The JSE recovered a little from Monday’s losses on Tuesday, as global markets breathed a little easier after the Chinese authorities fixed the yuan back below the psychologically important 7/$ level.

The yuan’s depreciation below this level for the first time in 11-years on Monday wreaked havoc on global markets, with fears growing that foreign exchange may be the next battle ground in the escalating US-China trade conflict. China, however, has denied it is using its currency as a mechanism in its dispute.

The JSE managed strong gains for much of the day, but these were pared as the global equity rebound fizzled toward’s the local bourse’s close.

Moody’s Investors Service also issued a statement saying Eskom’s recent financial results indicate that its capital structure is  unsustainable, and that it urgently needs a turnaround plan.

The all share added 0.16% to 55,062 points while the top 40 was flat. Platinums added 2.34% and food and drug retailers 1.22%.

Shortly after the JSE closed the rand was flat at R14.9327/$, while the benchmark R186 bond had strengthened marginally, with the yield falling 0.5 basis points. The rand has lost more than 4% against the dollar so far in August. 

Shortly after the all share closed the Dow flat at 25,727 points, while in Europe, the FTSE 100 was down 0.62% and the DAX 30 0.55%. The CAC 40 was flat.

Gold was up 0.55% to $1,471.92/oz while platinum had lost 1.14% to $847.74. Brent crude was 0.53% lower at $59.58 a barrel.

Local news was a little downbeat, with the Treasury’s weekly bond auction showing diminished interest in SA bonds, with Bloomberg reporting that traders only placed orders representing 2.3 times the amount of bonds on offer, down from 3.3 a week ago.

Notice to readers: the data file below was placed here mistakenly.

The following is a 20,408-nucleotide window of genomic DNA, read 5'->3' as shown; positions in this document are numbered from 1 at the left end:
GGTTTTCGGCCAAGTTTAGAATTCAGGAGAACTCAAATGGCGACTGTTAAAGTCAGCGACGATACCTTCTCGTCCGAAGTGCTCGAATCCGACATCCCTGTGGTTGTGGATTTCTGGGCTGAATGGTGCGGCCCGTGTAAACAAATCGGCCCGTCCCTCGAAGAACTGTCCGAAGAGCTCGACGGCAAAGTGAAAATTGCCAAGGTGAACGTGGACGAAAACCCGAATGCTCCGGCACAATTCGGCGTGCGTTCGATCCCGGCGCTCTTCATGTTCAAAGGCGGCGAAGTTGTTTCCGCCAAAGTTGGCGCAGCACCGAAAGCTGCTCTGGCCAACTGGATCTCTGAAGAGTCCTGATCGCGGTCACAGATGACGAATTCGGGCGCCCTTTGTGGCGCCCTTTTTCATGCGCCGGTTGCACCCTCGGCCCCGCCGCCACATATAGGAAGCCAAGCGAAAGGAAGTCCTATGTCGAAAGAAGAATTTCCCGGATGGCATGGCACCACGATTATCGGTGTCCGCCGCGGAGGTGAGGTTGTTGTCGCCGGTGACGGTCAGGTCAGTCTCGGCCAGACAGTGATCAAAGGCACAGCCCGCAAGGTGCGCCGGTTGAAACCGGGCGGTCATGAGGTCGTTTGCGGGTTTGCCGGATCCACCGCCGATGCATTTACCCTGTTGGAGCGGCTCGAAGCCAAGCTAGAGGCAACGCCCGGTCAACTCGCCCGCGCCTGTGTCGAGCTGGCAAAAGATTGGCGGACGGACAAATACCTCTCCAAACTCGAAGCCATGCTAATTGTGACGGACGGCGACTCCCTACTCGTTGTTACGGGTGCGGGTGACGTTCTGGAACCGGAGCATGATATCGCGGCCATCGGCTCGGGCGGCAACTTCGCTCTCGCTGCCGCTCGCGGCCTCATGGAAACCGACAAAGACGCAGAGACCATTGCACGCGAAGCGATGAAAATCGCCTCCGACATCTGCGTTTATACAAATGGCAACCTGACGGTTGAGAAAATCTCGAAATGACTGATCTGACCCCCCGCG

The government upped its bond issuance 37% to R4.53bn this week, raising further money to finance Eskom’s debt. Foreigners have sold off about $1.8bn of SA bonds in the year to date, according to Bloomberg data.

The auction came in a volatile week, including a short-term overreaction to the US-China trade war, and one hopes the poor auction won’t be repeated, said Old Mutual Multi-Managers strategist Izak Odendaal. The sell-off of bonds was due to increasing fiscal risk to SA, although the risk of an outlook downgrade by Moody’s has now likely been priced in.

“The bottom line is there is nothing for the market to absorb; there is no news; there is no credible turnaround plan for Eskom,” Odendaal said. SA bonds are underperforming relative to other emerging markets, largely as a result of the lack of a good reform story, he said.

Curro slumped 13.04% to R18. It said earlier that headline earnings per share (HEPS) for the six months to end-June were expected to grow by 3% to 9%.

Delta Property Fund was flat at R1.80, while Rebosis jumped 14.29% to 56c. The two said earlier they were considering a merger.

Sasol dropped 2.17% to R295, Glencore 1.38% to R42.06, and South32 1.25% to R27.75.



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